Asia Centre’s New Head of Development is Tiit Tammaru

Since the beginning of the academic year, Academician Tiit Tammaru has been the new Head of Development of the University of Tartu Asia Center. On a daily basis, Tiit works in the Department of Geography, focusing on research on human mobility, cities and inequality. What he is doing at Asia Centre, why it is necessary to develop activities towards Asia, and what he thinks all people should know about Asia, can be read in more detail below.

1. What is your connection with Asia?

As a population and urban researcher, I am interested in what is happening in Asia, because almost 60% of the Earth's population lives there. China is interesting for its population policy, India for its rapid population growth. The world's largest cities have emerged in Asia - Tokyo, Delhi and Shanghai are the three largest cities in the world according to the UN definition.
In the Department of Geography, we have the closest cooperation with the Institute of the Smart City at Shanghai University, and also we do have many good students from Asia who have come to study at our master's program "Geoinformatics for Urbanized Societies". Through our students and their research, our own knowledge of Asian countries also increases.

2. What have you been doing in your research?

My research is about human mobility, cities and inequality. In recent years, together with colleagues from Delft University of Technology, we have been conducting comparative studies of European and world cities. We will soon have the book “Urban Socio-Economic Segregation and Income: A Global Perspective” (Springer) edited by colleagues, which shows that it is in Asia that the least segregated cities in the world can be found. Tokyo, one of the most expensive cities in the world, is a good example of this. We have also just published an article on the subject in Nature Human Behavior, comparing segregation in London, New York and Tokyo. We want to continue to do such benchmarking in the future, looking for exciting opportunities from less traditional data sources.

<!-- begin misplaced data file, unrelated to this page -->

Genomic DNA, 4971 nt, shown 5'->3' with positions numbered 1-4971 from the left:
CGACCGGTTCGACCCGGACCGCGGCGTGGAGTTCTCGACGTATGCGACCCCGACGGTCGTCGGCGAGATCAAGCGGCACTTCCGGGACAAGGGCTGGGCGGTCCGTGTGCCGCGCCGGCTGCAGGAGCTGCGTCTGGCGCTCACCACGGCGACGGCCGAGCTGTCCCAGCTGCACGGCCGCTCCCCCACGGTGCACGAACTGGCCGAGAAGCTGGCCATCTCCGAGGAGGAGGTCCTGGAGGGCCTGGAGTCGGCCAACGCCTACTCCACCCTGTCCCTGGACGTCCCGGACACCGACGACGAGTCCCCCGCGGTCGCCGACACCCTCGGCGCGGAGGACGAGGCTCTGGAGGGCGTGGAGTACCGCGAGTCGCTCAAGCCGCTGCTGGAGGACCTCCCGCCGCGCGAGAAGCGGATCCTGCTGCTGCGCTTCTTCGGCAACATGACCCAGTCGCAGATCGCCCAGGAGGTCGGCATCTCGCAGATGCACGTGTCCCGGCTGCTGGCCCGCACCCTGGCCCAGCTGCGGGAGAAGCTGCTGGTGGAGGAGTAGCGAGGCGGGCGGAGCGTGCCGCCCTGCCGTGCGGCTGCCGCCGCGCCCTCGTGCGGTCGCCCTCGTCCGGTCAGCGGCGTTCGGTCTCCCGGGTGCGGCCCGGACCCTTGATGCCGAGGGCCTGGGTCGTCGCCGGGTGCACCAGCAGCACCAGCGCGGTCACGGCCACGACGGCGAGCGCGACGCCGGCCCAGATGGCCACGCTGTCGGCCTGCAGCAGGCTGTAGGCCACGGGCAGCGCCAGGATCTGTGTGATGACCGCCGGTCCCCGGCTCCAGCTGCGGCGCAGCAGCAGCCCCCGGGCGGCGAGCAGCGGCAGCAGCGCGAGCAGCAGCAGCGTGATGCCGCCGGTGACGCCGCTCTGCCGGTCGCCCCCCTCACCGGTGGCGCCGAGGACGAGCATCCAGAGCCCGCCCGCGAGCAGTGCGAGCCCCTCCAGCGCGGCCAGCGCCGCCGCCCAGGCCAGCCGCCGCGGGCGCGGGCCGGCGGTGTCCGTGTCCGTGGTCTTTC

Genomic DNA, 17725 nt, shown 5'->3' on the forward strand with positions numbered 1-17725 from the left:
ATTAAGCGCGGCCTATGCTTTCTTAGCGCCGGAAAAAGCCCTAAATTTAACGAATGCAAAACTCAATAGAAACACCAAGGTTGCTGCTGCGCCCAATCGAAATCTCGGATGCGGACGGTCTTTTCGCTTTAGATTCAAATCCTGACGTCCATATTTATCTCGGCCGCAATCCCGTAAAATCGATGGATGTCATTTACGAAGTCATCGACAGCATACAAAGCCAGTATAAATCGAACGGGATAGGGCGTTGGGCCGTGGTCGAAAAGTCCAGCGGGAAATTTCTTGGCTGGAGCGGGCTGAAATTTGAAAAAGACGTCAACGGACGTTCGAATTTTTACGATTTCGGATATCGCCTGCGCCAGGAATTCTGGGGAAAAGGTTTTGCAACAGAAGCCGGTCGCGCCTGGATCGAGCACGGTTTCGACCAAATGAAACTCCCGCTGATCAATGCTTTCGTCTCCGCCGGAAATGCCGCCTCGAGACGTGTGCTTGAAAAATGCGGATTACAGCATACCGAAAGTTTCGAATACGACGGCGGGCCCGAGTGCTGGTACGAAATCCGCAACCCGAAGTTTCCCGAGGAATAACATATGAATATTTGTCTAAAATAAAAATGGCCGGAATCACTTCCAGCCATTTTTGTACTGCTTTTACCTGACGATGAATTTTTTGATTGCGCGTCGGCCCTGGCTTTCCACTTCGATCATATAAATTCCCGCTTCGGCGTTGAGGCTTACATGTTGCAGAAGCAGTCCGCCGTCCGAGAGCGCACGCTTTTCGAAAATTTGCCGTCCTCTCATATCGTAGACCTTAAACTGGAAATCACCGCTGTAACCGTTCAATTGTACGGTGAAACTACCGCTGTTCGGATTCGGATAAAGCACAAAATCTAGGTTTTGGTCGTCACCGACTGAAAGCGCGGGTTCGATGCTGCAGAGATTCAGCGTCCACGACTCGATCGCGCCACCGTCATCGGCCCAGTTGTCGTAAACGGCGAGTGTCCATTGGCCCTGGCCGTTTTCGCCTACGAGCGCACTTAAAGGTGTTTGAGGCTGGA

3. What do you do at the Asia Center and why are these activities important?

My main job is still in the geography department. However, I will try to be of both advice and strength to help target the activities of the Asian Center. The reason for this is very simple - the world's top universities can in no way ignore the growing importance of Asia in teaching and research, and I consider it natural that the University of Tartu is also rethinking its activities in Asia. I am pleased that in a short time, the Asian Center of the University of Tartu has become visible and taken seriously in Estonia, helping to start Estonia's Asian strategy, among other things. My aim is certainly to help strengthen teaching and research in Asia.

4. Recommendation or a fact that you should definitely do, know, experience about Asia?

It is still not important to remember that 60% of the world's population lives in Asia. This is a fact that cannot be ignored. Instead of China, India will become the most populous country. Japan is leading the way in an aging world, struggling with aging by focusing on innovation rather than immigration. China's population is aging rapidly and, due to its large population, it cannot be treated very successfully with immigration. Rather, it leads to innovation. All of these are interesting topics that Asia offers us.